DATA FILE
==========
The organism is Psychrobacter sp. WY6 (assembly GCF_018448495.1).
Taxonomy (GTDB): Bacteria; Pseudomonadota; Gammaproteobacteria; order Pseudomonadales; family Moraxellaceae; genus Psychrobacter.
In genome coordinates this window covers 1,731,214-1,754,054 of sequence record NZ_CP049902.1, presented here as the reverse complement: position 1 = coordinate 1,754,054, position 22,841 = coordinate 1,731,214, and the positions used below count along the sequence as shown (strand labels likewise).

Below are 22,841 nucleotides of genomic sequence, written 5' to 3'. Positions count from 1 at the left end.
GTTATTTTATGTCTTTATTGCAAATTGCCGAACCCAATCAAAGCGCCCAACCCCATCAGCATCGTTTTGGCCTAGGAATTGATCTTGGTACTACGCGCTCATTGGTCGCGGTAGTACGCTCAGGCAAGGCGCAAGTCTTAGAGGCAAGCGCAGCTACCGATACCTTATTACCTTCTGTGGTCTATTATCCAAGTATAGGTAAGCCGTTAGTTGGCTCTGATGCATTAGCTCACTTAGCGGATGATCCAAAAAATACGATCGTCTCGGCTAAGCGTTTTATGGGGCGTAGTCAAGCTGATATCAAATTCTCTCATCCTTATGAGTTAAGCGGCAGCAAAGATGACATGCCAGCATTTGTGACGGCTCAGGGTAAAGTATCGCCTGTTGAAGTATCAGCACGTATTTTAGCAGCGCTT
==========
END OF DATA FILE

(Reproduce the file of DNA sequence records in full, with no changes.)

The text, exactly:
The organism is Psychrobacter sp. WY6 (assembly GCF_018448495.1).
Taxonomy (GTDB): Bacteria; Pseudomonadota; Gammaproteobacteria; order Pseudomonadales; family Moraxellaceae; genus Psychrobacter.
In genome coordinates this window covers 1,731,214-1,754,054 of sequence record NZ_CP049902.1, presented here as the reverse complement: position 1 = coordinate 1,754,054, position 22,841 = coordinate 1,731,214, and the positions used below count along the sequence as shown (strand labels likewise).

Below are 22,841 nucleotides of genomic sequence, written 5' to 3'. Positions count from 1 at the left end.
GTTATTTTATGTCTTTATTGCAAATTGCCGAACCCAATCAAAGCGCCCAACCCCATCAGCATCGTTTTGGCCTAGGAATTGATCTTGGTACTACGCGCTCATTGGTCGCGGTAGTACGCTCAGGCAAGGCGCAAGTCTTAGAGGCAAGCGCAGCTACCGATACCTTATTACCTTCTGTGGTCTATTATCCAAGTATAGGTAAGCCGTTAGTTGGCTCTGATGCATTAGCTCACTTAGCGGATGATCCAAAAAATACGATCGTCTCGGCTAAGCGTTTTATGGGGCGTAGTCAAGCTGATATCAAATTCTCTCATCCTTATGAGTTAAGCGGCAGCAAAGATGACATGCCAGCATTTGTGACGGCTCAGGGTAAAGTATCGCCTGTTGAAGTATCAGCACGTATTTTAGCAGCGCTT